The McConnell bill removes the protection of lifetime and annual limits, meaning someone with a serious illness like cancer could be cut off in the middle of chemotherapy. It also fails the so-called “Kimmel test,” named for Jimmy Kimmel after he faced the horror of a newborn son born with a devastating heart ailment. With this bill, a newborn with a major problem requiring weeks in intensive care and multiple serious surgeries would pass both the annual and the lifetime limit within his or her first few months of life. And because the bill allows for insurers to charge much more to those with pre-existing conditions, a newborn who leaves the hospital without exceeding the lifetime limit might be unable to afford insurance for the rest of his or her life.

More generally, the bill is structured so that essential coverage provisions can be dropped, and insurers will be able to offer barebones plans with low premiums—and sky-high deductibles, far greater than those imposed by plans on the Affordable Care Act exchanges. Many people could have insurance that would be faux-insurance, something appearing great until they actually needed it, and discover that their ailment, or pregnancy, was not covered, or if it was, requires them to pay $7,500 out of pocket before it pays a dime...
My younger daughter Danielle, should she live long enough in her ghastly battle with Stage IV pancreatic cancer, could be among those left without any coverage should this kind of crap be enacted. She's a Kaiser member for now, but will soon likely be on Medi-Cal (she's finally lost her job, and will have to apply for SSI and Medi-Cal).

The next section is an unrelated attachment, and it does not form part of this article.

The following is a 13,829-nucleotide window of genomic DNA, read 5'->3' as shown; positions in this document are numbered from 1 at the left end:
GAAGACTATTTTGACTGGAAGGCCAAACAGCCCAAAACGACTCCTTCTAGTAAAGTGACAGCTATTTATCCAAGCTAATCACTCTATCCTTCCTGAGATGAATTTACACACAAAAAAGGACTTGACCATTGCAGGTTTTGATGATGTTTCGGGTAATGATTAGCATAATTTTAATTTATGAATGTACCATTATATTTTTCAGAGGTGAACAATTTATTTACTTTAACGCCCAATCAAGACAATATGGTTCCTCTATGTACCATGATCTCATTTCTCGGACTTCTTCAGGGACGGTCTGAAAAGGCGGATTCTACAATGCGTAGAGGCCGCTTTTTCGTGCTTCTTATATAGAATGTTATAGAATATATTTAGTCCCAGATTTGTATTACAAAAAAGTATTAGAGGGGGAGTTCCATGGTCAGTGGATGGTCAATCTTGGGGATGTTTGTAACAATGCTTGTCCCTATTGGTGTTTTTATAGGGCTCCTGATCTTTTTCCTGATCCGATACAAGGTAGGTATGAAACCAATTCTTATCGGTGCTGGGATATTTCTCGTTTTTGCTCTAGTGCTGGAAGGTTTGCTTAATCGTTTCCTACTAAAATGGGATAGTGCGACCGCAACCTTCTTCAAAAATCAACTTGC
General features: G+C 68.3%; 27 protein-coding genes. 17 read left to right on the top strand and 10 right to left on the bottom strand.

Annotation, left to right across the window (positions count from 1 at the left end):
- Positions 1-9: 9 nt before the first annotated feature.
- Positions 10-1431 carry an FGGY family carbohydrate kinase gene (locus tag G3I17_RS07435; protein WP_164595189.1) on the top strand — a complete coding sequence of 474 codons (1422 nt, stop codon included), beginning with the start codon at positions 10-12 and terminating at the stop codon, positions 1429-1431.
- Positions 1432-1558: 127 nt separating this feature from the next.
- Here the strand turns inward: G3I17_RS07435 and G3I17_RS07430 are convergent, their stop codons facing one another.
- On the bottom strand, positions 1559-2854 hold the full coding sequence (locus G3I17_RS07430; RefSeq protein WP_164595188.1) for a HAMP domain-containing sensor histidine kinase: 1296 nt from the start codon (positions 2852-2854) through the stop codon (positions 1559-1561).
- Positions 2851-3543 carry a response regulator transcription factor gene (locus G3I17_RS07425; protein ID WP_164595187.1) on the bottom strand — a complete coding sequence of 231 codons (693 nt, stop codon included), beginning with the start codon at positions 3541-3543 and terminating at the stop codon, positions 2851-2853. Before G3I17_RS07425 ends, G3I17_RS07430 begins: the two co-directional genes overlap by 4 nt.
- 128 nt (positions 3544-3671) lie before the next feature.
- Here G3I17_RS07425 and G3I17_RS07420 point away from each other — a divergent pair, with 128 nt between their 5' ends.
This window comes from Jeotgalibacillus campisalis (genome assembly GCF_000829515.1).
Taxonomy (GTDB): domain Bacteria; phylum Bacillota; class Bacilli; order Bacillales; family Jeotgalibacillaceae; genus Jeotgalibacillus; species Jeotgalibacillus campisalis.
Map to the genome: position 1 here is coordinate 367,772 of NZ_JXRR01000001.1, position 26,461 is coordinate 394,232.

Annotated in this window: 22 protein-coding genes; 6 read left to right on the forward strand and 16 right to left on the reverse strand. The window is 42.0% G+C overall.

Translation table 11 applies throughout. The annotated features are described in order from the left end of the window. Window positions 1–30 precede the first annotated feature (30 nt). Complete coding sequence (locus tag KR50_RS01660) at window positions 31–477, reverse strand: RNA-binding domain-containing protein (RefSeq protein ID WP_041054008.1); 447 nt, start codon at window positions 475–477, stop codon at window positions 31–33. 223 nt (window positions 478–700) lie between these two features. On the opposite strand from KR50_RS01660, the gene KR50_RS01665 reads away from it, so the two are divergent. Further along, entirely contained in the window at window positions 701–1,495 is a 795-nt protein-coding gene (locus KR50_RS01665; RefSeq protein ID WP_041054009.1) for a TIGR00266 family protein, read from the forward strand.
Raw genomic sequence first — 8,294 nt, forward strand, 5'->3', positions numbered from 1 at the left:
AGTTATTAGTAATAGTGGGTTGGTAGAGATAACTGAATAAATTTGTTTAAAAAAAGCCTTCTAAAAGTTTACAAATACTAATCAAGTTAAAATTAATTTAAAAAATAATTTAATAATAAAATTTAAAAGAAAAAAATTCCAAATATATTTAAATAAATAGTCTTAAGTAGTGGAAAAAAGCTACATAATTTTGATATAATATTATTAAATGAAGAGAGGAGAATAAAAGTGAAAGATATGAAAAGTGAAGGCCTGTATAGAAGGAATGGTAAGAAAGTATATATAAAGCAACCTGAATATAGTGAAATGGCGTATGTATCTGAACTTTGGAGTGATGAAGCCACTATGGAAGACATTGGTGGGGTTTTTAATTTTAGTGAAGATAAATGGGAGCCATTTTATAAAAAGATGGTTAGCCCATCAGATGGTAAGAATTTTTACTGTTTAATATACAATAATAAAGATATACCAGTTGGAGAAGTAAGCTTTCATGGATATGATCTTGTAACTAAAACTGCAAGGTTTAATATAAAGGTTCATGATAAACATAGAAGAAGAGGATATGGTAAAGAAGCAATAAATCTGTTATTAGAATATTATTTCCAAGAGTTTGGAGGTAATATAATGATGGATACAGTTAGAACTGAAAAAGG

From Esquire:
Kellyanne Conway Says the Republican Medicaid Cut Isn't a Cut to Medicaid
New frontiers in mendacity

It's one thing to lie about the size of an inauguration crowd. It's entirely another to get on national television and present blatant non-facts about whether your party's Double Secret Healthcare Bill will cut people's coverage. Of course, this was always inevitable: This White House has such a staggering disdain for the concept of objective reality that it was bound to reflexively misrepresent the facts on something that really matters.

That's how we got to Kellyanne Conway on Sunday. She had the extraordinary nerve to go on ABC's This Week to tell George Stephanopoulos that the Republican healthcare plan's $800 billion cut to Medicaid isn't a Medicaid cut...
I wonder if she takes her 70% taxpayer-subsidized premiums FEHB health care coverage?

Senate Bill also taking fire from the Far Right.

UPDATE: CBO Score Report now published.
The Congressional Budget Office and the staff of the Joint Committee on Taxation (JCT) have completed an estimate of the direct spending and revenue effects of the Better Care Reconciliation Act of 2017, a Senate amendment in the nature of a substitute to H.R. 1628. CBO and JCT estimate that enacting this legislation would reduce the cumulative federal deficit over the 2017-2026 period by $321 billion. That amount is $202 billion more than the estimated net savings for the version of H.R. 1628 that was passed by the House of Representatives.

The Senate bill would increase the number of people who are uninsured by 22 million in 2026 relative to the number under current law, slightly fewer than the increase in the number of uninsured estimated for the House-passed legislation. By 2026, an estimated 49 million people would be uninsured, compared with 28 million who would lack insurance that year under current law.

Following the overview, this document provides details about the major provisions of this legislation, the estimated costs to the federal government, the basis for the estimate, and other related information, including a comparison with CBO’s estimate for the House-passed act...


See you there.


Very interesting.

See my prior post about my "Omics" concerns.


This looks very worthy. We need more women leaders in health care.
More to come...